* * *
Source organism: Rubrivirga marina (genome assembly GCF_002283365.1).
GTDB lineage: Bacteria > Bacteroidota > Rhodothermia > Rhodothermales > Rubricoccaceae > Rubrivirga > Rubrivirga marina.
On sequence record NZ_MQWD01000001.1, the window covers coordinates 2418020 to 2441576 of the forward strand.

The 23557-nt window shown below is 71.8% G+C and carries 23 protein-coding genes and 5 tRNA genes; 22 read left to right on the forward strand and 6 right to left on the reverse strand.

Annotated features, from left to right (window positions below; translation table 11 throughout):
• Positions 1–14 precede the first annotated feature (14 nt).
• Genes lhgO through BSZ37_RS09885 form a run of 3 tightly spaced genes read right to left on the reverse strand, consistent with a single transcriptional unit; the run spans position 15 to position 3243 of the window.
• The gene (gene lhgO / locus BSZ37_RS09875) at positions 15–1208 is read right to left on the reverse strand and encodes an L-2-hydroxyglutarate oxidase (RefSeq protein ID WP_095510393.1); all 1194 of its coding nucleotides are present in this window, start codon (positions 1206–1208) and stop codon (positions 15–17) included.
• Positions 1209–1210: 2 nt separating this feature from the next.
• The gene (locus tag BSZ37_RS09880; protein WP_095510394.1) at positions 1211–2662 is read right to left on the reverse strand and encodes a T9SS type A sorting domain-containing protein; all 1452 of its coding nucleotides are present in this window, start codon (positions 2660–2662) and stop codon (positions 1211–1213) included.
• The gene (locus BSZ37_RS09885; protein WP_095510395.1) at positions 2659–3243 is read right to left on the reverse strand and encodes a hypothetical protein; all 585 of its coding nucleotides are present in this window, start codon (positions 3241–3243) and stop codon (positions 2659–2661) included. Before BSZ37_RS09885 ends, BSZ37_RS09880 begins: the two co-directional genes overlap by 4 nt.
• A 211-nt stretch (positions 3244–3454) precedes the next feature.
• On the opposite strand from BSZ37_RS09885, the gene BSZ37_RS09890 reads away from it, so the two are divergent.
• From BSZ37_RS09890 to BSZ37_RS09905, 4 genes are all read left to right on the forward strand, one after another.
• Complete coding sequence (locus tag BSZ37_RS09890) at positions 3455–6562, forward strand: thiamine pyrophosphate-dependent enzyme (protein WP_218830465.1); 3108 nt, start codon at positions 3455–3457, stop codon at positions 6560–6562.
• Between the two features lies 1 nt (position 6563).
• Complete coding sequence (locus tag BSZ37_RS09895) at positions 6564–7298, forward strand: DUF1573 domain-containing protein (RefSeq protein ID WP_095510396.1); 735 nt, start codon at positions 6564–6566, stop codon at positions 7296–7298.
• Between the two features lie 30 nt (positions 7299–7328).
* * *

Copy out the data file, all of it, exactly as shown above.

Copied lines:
Source organism: Rubrivirga marina (genome assembly GCF_002283365.1).
GTDB lineage: Bacteria > Bacteroidota > Rhodothermia > Rhodothermales > Rubricoccaceae > Rubrivirga > Rubrivirga marina.
On sequence record NZ_MQWD01000001.1, the window covers coordinates 2418020 to 2441576 of the forward strand.

The 23557-nt window shown below is 71.8% G+C and carries 23 protein-coding genes and 5 tRNA genes; 22 read left to right on the forward strand and 6 right to left on the reverse strand.

Annotated features, from left to right (window positions below; translation table 11 throughout):
• Positions 1–14 precede the first annotated feature (14 nt).
• Genes lhgO through BSZ37_RS09885 form a run of 3 tightly spaced genes read right to left on the reverse strand, consistent with a single transcriptional unit; the run spans position 15 to position 3243 of the window.
• The gene (gene lhgO / locus BSZ37_RS09875) at positions 15–1208 is read right to left on the reverse strand and encodes an L-2-hydroxyglutarate oxidase (RefSeq protein ID WP_095510393.1); all 1194 of its coding nucleotides are present in this window, start codon (positions 1206–1208) and stop codon (positions 15–17) included.
• Positions 1209–1210: 2 nt separating this feature from the next.
• The gene (locus tag BSZ37_RS09880; protein WP_095510394.1) at positions 1211–2662 is read right to left on the reverse strand and encodes a T9SS type A sorting domain-containing protein; all 1452 of its coding nucleotides are present in this window, start codon (positions 2660–2662) and stop codon (positions 1211–1213) included.
• The gene (locus BSZ37_RS09885; protein WP_095510395.1) at positions 2659–3243 is read right to left on the reverse strand and encodes a hypothetical protein; all 585 of its coding nucleotides are present in this window, start codon (positions 3241–3243) and stop codon (positions 2659–2661) included. Before BSZ37_RS09885 ends, BSZ37_RS09880 begins: the two co-directional genes overlap by 4 nt.
• A 211-nt stretch (positions 3244–3454) precedes the next feature.
• On the opposite strand from BSZ37_RS09885, the gene BSZ37_RS09890 reads away from it, so the two are divergent.
• From BSZ37_RS09890 to BSZ37_RS09905, 4 genes are all read left to right on the forward strand, one after another.
• Complete coding sequence (locus tag BSZ37_RS09890) at positions 3455–6562, forward strand: thiamine pyrophosphate-dependent enzyme (protein WP_218830465.1); 3108 nt, start codon at positions 3455–3457, stop codon at positions 6560–6562.
• Between the two features lies 1 nt (position 6563).
• Complete coding sequence (locus tag BSZ37_RS09895) at positions 6564–7298, forward strand: DUF1573 domain-containing protein (RefSeq protein ID WP_095510396.1); 735 nt, start codon at positions 6564–6566, stop codon at positions 7296–7298.
• Between the two features lie 30 nt (positions 7299–7328).